Ashes To Ashes

27 . 03 . 16

This last week the British Ecological Society’s Journal of Ecology published some research that spells out a bleak future for British woodlands; a review of the Ash tree, Fraxinus excelsior, by Dr. Peter Thomas predicts that eventually the ash tree is likely to be all but eradicated from Europe thanks to the twin threats of ash dieback (Chalara) and the larvae of a beetle called the emerald ash borer which is spreading west across Europe.

This is devastating news not only for ash as a species, but also because of its potential wider impact upon biodiversity and the British landscape. Ash has been a native species throughout most of the British Isles for the past 5,000 years, having moved south after the Cretacious period when Northern Europe started to cool. It is the second most common tree found in our woodlands (after oak) and it is the most important urban tree with around 2.2 million growing outside of woodlands in our towns and cities. It’s also our most common hedgerow species thanks to its fast growing nature and ease of establishment, and it’s estimated that there are almost 100,000 kilometres of tree-lines and hedgerows that are predominantly ash in the British Isles. Before you even consider the impact of losing so many ash trees upon the species that they support, it’s obvious that their loss would significantly alter the look of the British countryside.

We don’t use a great deal of ash here at Otter Surfboards; we’ve used it in the past for nose and tail blocks and also on several occasions as the lighter hardwood in the accent strips of a wooden surfboard. Whilst ash is often used in the construction of boats or used to make musical instruments or furniture, we find it too heavy for anything much beyond sparing “decorative” use. That doesn’t mean that we’re not incredibly concerned about the plight of ash, and the future of our woodlands, though. It is estimated that over 1,000 species are associated with ash trees or ash woodland, and of these over 100 species of insects, fungi and lichen are dependent upon the ash tree and will therefore suffer the same fate as ash if the species disappears altogether. Ash seeds make up the majority of the bullfinches diet whilst their loosely branched structure allows plenty of light to reach the woodland floor allowing a variety of plants and flowers such as bluebells to flourish. Beyond those species directly affected are all of the animals, insects and plants that live in the woodlands and hedgerows that will be decimated by the loss of ash trees. The consequences of losing our ash trees either to ash dieback (the disease (that arrived on our shores in 2012 and has the capacity to wipe out 95% of our ash trees) or to the potentially far more devastating emerald ash borer beetle (which is spreading west at a rate of 25 miles each year and is already thought to have reached Sweden) are catastrophic.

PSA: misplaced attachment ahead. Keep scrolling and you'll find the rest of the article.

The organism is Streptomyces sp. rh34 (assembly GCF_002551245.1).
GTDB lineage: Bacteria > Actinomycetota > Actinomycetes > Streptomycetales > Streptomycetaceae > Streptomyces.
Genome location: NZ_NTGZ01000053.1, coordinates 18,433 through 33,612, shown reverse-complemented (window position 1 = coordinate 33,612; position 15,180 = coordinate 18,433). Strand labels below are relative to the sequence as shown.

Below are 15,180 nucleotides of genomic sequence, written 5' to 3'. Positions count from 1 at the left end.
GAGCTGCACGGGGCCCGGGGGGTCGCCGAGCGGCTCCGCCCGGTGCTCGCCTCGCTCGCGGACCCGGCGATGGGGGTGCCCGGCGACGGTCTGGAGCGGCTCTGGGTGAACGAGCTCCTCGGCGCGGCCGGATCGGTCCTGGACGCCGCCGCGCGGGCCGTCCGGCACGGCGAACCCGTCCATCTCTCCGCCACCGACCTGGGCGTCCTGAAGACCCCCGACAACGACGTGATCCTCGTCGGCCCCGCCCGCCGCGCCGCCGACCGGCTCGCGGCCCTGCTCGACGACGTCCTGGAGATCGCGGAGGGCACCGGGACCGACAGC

You can help map the spread of ash dieback using ashtag, a free app developed by the University of East Anglia, to submit suspected cases of ash dieback and help scientists to understand the spread of the disease better. Some cloned trees are resistant, which provides a small glimmer of hope. As for the bright green emerald ash borer beetle, well we’d better keep our fingers crossed that a solution is found before they spread this far west.

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